It was on the uptown bus, somewhere between Macy’s and 42nd Street, when I turned into my father. I know this because I took my seat dressed in jeans and a stylish Armani t-shirt, and when I got off I was wearing seersucker pants and a bowtie.
The experience probably would have thrown most people for a psychodynamic loop, but I had just come from a marathon showing of The Matrix trilogy at the Palace and presumed several synapses on the left side of my brain hadn’t sufficiently reset. Ironically, it all became clear when, stepping off the curb at Vanderbilt Avenue, I suddenly developed presbyopia and was forced to stop at Duane-Reade pharmacy for reading glasses.
There was no denying it. I was undergoing parental transmogrification.
Fighting an urge to light up a Camel®, I took a right onto Third Avenue and walked south in the direction of Locks & Lox, a barber shop and smoked fish emporium founded by my family back in the ‘50s. All well and good, of course, unless you take into consideration that I’m a phlebotomist – a bloody good one, at that – and work at a walk-in clinic across from the United Nations. I turned on a heel (he was making fun of an elderly woman whose stockings had fallen around her ankles) and headed north, pondering the gravity of my circumstance.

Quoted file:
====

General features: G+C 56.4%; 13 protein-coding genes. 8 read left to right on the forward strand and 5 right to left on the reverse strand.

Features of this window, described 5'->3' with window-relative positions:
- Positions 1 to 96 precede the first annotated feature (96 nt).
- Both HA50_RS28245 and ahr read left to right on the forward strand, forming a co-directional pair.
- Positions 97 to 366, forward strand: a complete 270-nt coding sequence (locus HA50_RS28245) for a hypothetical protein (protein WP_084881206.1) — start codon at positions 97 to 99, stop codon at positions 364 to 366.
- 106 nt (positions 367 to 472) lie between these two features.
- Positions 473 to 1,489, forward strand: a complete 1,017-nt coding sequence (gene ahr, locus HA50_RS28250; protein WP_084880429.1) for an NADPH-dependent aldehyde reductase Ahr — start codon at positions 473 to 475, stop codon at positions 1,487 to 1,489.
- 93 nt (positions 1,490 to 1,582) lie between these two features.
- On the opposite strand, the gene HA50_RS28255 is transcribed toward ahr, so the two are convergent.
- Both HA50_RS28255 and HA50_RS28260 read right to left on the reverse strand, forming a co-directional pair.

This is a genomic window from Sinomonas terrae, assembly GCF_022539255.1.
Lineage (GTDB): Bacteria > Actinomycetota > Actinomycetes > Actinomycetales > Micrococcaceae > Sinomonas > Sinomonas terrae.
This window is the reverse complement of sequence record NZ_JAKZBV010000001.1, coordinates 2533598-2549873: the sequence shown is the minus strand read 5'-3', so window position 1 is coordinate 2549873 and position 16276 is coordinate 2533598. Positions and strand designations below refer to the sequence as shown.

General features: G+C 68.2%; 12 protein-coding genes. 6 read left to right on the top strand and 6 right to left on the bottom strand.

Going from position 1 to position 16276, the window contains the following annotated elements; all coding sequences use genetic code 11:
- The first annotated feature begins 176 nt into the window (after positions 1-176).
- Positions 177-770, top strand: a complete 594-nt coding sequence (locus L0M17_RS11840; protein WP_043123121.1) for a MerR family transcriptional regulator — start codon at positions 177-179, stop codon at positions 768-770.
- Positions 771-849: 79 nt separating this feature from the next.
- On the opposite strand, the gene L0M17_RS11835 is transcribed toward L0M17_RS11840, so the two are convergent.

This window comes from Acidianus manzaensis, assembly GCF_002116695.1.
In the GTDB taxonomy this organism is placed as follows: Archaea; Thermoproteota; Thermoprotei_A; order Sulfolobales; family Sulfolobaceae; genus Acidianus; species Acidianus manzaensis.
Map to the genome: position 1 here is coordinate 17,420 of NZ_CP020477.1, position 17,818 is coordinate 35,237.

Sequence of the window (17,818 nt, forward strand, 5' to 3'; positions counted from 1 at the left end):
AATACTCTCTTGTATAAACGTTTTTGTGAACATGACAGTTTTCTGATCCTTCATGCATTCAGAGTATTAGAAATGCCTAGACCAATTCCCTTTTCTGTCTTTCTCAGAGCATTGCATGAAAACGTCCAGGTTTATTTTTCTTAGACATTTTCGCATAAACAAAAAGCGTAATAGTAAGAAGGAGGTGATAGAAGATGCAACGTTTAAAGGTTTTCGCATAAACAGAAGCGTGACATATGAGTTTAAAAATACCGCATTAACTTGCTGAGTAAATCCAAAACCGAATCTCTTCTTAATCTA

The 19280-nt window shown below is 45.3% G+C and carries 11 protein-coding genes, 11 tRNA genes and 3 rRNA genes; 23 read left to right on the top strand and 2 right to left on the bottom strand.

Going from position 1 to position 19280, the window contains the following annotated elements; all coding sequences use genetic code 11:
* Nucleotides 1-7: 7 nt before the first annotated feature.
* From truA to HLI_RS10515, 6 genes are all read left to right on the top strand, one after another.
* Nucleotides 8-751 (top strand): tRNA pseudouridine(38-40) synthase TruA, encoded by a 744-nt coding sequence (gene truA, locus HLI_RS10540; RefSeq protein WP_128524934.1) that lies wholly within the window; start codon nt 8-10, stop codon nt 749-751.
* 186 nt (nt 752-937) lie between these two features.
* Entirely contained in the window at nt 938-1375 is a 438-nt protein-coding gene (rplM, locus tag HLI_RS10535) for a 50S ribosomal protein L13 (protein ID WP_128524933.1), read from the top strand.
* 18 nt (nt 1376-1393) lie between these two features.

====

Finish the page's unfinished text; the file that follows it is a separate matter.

“How had this happened?” I wondered, raising my hand to scratch my head, only to be thwarted by the presence of a brown fedora that, from the standpoint of fashionability, didn’t go with anything I was wearing.